Dice Legacy: Hands-on Preview
When I was offered the opportunity to preview Dice Legacy, I thought I knew what I was getting myself into. There is dice rolling and allocation, a mechanic that was popular among tabletop board games. There is a city-building element, and I was passingly familiar with the genre. There is a rogue-like element, and despite my protestations otherwise, I tend to play these types of games often.
But when I started my first run, I quickly found myself challenging those assumptions. Because despite all outward appearances of something familiar, I had not accounted for one key element of the game that would only reveal itself upon playing: escalation.
In the press preview build that I was provided, I have one scenario and one ruler available to me. But my understanding is that if I were able to, I could have finished that whole scenario to the very end. At the moment, I am not clear what differences each scenario or ruler presents. So I am only able to talk about what I was able to get through.
Like I said earlier, I thought I knew what I was getting myself into when I started up my first run. You find yourself and your crew/civilisation/budding settlement recently stranded on the shore. You roll a handful of dice, with various symbols on each face. Using the dice (which represents the peasants of your town/city/village, you assign them to various locations available on the map. The first order of business might be to gather some food from the local hunting grounds or gather food from the forests.
And with that, you gingerly step onto the hamster wheel (literally. I will get to this later). Each dice represents a peasant, which has a durability number that ticks down every time you roll it. Rolled dice can only be assigned to buildings that correspond with the shown symbol. Some buildings require the work symbol. Raw materials require the gather symbol. You take a chance with each roll, hoping you get the exact symbol for the immediate task at hand. Every dice you get that is not immediately useful (like the fight symbol in the early game because there is no one to fight), you re-roll and hope once again for something useful. With that durability number ticking down each roll, you continue to wear down those poor peasants trying their very hardest to please their lord and master.
Assigned dice then take time to complete their tasks. So you are constantly balancing between using up the dice that are useful, deciding whether to keep rolling the ones which are not, or waiting on assigned dice to return to the pool so you are maximising the odds in each roll to get the required symbols.
Then you have to keep an eye on the other resources. Wood, stone and iron to build. Food to restore durability. Herbs to heal wounds. Wheat to either generate more food but also ale. Everything has a cost, and your poor peasants are working at maximum efficiency. And then your first winter arrives and kicks the absolute crap out of everyone. Because you forgot to a) build a steam generator and b) gather enough wood to power it so that people do not literally freeze (and thereby locking the dice for the remainder of the season).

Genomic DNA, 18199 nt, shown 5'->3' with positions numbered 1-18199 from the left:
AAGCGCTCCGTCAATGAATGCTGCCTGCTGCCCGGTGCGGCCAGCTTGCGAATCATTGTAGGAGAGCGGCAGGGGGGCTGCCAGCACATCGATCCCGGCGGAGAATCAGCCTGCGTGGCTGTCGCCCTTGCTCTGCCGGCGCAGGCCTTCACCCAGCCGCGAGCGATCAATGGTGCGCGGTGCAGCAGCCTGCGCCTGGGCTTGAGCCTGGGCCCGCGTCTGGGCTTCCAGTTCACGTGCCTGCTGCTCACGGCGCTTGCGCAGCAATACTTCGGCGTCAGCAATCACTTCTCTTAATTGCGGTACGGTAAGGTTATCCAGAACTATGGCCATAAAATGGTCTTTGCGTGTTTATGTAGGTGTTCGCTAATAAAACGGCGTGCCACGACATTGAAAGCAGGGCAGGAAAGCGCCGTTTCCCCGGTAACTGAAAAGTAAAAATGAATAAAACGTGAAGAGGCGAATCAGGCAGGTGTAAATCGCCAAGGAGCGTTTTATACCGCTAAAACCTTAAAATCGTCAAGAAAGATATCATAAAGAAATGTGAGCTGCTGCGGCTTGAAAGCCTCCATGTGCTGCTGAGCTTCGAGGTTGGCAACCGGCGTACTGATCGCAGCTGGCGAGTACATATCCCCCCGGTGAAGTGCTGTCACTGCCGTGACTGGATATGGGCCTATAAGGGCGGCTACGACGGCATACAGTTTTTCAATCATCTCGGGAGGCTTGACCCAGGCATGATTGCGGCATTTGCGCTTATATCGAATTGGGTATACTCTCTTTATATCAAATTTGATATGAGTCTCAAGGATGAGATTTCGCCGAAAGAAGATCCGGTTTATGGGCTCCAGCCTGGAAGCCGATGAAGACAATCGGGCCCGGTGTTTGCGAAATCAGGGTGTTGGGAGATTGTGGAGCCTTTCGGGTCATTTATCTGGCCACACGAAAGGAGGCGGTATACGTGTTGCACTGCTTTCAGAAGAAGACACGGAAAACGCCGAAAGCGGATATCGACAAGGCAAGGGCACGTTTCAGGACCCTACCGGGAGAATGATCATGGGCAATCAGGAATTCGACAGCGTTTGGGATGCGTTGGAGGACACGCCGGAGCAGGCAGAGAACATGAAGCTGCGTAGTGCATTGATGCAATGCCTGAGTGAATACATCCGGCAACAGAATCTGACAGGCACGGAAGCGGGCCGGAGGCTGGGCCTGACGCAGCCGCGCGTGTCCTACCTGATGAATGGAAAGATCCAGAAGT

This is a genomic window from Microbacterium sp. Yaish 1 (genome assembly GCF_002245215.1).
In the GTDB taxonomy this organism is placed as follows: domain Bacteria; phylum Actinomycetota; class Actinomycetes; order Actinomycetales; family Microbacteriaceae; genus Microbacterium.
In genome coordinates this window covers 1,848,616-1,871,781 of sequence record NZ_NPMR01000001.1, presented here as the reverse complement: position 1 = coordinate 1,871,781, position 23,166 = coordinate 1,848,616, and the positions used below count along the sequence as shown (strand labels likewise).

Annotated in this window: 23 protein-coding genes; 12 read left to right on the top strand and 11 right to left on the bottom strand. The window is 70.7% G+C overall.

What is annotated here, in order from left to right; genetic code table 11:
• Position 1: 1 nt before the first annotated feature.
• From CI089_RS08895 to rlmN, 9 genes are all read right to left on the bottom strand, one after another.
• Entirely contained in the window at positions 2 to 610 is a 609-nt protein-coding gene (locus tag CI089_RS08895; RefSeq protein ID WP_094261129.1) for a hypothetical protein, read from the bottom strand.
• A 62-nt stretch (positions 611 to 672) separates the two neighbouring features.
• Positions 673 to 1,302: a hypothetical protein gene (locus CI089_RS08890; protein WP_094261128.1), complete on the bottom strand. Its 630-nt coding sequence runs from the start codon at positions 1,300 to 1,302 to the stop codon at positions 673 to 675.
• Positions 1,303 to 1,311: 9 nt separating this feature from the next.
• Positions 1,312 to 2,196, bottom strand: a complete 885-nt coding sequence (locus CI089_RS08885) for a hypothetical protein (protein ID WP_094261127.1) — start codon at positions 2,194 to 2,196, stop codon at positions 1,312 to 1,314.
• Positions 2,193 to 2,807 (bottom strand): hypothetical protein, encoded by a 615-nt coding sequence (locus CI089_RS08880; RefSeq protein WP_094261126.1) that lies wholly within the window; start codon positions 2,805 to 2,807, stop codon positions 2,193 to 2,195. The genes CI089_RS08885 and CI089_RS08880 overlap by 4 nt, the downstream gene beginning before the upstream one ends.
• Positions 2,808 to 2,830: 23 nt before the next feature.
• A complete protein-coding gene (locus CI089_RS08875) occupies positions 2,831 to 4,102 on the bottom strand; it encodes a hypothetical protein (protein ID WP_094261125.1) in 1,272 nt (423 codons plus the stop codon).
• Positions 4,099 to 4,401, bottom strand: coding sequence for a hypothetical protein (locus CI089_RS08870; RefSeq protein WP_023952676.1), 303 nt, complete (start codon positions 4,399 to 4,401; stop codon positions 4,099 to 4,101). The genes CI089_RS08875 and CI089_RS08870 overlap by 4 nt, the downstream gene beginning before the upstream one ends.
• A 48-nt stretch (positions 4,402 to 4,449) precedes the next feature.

So spring finally returns, and you try to find ways to upskill your people with particular skill sets. You build a school to teach them to become citizens who can work the wheat fields or contribute knowledge to move up the technology tree. You build a barracks to train soldiers to fend off ever-increasing raids.
And the hamster wheel slowly starts to turn, using every available resource to make getting more resources more efficiently. And the wheel does indeed turn. Because the setting of this game has you settling and surviving on a ring-shaped world (or halo, if you would). As your city expands, the world turns forward revealing more resources to harness but also more threats and challenges.
Everything you then do requires you to do even more to sustain the burgeoning ecosystem you have created. The quiet little seaside village is now humming with activity. Everything you do is to fuel the machine in order to move forward (symbolically and literally). Everything escalates.
If you are very lucky and skilful, you might be able to crest that wave. But failure is more than likely. Every playthrough I have done so far has ended with my people rioting (an automatic loss). Like all good rogue-likes, the game burrows deep into your mind, taunting you to give it just one more try. Because you think you might have finally cracked the code, and you know exactly what mistakes to avoid. And so the cycle continues.
I thought I knew what to expect with Dice Legacy. Those assumptions were smashed pretty early on, and I am glad they were. Because I now walk away with a much deeper appreciation of what the developers are attempting here, where every mechanic is layered upon and working with each other. Every turn of the wheel escalates the pressure just that little bit more. And within that, there is a little bit of that masochistic pleasure that I can revel in.
Dice Legacy comes to Windows and Switch on 9 September 2021.
Food, boardgames and videogames. Three things that’ll keep Ken fuelled on a daily basis. It doesn’t matter what flavour of each you put on the table, he’ll have them all.